Premenstrual syndrome involves a set of clinically significant physical and psychological symptoms during the luteal phase of the menstrual cycle. About 80–90% of women manifest at least one symptom of PMS, but only 2.5–3% experience severe symptoms that impair social activities and relationships. Some evidence suggests that serum zinc levels are lower in women with PMS compared to healthy control comparators. Could zinc supplementation improve PMS symptoms?
In this 6-month randomized controlled trial, 69 women (almost all of them were Ph.D. students) aged 18–35 were assigned to receive a capsule containing 220 milligrams of zinc sulfate or a placebo daily for 3 months. The severity of PMS was assessed at baseline and at the end of the study using the Premenstrual Symptoms Screening Tool-Adolescent (PSST-A). The PSST-A has two parts: the first assesses mood and physical and behavioral symptoms, and the second assesses the effect of these symptoms on daily functioning.
Compared to the placebo, zinc improved both parts of the PSST-A. Zinc improved anger/irritability, anxiety/tension, sensitivity to rejection, depressed mood, interest in work and home activities, social life activity, difficulty concentrating, fatigue/lack of energy, overeating/food cravings, sleepiness, physical symptoms (i.e., breast tenderness, headaches, muscle pain, bloating), school/work efficiency, and relationships with friends, classmates, coworkers, and family.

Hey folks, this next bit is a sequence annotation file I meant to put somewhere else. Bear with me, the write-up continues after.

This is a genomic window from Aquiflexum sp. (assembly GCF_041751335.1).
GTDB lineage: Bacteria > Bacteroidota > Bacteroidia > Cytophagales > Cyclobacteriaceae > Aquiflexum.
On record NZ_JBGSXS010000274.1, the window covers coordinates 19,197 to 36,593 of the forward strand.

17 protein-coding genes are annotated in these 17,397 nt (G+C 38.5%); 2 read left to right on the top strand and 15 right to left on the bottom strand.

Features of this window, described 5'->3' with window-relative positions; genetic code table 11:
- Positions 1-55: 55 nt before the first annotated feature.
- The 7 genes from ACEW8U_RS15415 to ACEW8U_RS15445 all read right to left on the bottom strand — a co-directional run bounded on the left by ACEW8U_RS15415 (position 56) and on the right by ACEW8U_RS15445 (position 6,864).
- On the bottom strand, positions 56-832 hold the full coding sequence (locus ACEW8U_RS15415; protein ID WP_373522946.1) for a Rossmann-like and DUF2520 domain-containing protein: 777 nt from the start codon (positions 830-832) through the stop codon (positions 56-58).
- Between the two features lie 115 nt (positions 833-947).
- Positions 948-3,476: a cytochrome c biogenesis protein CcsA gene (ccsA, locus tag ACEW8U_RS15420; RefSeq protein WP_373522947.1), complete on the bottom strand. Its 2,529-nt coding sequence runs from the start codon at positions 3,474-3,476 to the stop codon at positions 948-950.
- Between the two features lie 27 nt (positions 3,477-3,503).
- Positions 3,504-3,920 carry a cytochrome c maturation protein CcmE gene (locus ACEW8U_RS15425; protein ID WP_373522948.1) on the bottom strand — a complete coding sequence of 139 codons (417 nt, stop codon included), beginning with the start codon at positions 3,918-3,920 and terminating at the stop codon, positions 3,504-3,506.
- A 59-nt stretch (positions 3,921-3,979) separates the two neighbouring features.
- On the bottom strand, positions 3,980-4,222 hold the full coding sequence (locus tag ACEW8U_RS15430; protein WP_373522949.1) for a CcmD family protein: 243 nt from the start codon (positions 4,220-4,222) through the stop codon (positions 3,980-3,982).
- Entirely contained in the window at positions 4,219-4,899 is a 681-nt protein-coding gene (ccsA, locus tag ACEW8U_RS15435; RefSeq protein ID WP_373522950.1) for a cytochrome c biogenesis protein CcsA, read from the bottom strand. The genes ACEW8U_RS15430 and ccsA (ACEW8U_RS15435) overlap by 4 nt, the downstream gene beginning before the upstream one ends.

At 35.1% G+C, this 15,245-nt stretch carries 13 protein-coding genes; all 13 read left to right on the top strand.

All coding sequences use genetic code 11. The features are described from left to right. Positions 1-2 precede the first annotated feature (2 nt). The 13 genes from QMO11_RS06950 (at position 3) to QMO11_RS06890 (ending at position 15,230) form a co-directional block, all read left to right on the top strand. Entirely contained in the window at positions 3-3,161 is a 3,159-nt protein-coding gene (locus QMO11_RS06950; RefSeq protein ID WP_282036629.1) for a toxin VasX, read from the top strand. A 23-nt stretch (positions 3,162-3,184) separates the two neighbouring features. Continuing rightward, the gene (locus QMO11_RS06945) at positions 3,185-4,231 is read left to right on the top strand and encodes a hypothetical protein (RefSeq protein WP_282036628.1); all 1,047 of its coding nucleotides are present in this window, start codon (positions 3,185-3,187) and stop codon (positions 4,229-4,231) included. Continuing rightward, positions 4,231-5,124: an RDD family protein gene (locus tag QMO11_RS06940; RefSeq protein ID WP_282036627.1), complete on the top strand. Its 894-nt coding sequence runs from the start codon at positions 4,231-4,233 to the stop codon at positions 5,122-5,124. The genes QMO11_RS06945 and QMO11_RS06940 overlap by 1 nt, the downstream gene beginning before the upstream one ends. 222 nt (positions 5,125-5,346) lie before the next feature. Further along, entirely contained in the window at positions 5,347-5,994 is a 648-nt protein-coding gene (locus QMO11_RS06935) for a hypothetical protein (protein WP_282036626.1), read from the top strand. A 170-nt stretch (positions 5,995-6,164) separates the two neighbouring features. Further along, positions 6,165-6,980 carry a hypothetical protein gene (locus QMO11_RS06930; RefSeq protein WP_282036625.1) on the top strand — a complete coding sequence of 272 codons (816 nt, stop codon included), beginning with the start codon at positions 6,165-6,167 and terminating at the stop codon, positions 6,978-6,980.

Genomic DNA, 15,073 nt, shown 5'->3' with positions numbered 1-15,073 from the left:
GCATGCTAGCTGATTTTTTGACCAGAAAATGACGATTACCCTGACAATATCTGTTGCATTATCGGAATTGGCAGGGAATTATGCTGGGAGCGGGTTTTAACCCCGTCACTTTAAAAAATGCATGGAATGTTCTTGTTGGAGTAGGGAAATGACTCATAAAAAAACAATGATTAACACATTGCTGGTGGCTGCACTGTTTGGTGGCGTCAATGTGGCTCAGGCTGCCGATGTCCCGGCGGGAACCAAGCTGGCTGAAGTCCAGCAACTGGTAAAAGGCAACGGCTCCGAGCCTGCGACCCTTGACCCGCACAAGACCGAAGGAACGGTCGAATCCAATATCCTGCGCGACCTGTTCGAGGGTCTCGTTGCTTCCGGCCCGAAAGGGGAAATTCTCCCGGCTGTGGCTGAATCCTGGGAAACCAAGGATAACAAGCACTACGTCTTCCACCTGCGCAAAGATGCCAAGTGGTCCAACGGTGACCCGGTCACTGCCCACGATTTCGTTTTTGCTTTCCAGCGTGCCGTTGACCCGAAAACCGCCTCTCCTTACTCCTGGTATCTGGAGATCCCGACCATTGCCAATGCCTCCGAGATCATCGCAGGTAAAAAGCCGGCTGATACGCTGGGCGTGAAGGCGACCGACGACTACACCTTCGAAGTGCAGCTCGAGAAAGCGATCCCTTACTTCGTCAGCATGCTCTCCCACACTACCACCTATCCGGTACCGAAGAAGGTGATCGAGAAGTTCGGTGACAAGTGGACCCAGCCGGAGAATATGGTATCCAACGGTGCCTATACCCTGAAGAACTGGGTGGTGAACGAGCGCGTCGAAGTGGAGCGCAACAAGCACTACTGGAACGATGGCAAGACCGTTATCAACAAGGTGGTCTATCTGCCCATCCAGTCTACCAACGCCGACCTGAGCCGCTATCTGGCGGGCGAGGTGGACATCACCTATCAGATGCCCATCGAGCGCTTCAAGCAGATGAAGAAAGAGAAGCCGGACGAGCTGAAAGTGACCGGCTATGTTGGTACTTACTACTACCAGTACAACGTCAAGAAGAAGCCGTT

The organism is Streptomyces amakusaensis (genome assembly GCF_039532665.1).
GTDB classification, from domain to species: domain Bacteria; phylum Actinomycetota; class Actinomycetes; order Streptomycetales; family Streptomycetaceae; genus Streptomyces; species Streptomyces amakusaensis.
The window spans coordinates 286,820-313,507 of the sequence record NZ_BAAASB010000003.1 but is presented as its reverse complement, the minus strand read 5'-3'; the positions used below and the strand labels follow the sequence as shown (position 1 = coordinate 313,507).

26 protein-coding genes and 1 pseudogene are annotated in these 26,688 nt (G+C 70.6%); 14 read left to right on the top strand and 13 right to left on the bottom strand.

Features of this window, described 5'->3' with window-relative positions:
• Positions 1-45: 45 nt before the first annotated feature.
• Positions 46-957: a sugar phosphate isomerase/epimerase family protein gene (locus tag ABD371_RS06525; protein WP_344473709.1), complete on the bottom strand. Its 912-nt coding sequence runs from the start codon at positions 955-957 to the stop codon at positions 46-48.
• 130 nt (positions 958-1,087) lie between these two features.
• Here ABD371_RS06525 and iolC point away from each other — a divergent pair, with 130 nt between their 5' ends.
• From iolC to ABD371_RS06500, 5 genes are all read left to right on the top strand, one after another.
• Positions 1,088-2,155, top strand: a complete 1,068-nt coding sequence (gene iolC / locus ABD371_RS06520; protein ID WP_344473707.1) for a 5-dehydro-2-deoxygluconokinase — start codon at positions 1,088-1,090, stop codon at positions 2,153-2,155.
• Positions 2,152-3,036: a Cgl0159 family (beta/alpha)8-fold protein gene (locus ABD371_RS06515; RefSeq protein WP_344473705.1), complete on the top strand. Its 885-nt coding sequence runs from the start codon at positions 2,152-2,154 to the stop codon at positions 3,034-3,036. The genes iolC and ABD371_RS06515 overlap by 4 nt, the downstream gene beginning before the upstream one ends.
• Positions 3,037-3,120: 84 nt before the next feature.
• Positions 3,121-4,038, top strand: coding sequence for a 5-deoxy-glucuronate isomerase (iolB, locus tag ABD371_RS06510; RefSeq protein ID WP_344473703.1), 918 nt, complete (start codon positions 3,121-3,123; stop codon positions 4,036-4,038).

A limitation of this study is that lifestyle factors (e.g., diet, physical activity) were not measured and monitored. Also, the researchers did not adjust for multiple comparisons, despite the inclusion of numerous outcomes, which increases the risk of false-positive results. Therefore, the results should be considered preliminary.
There are 8 more summaries in the Women’s Health category for April 2022 including ...
- The effect of date palm pollen on sexual function
- The effect of yoga on menopausal symptoms and sleep quality across menopausal statuses
- Risk factors associated with postpartum type 2 diabetes
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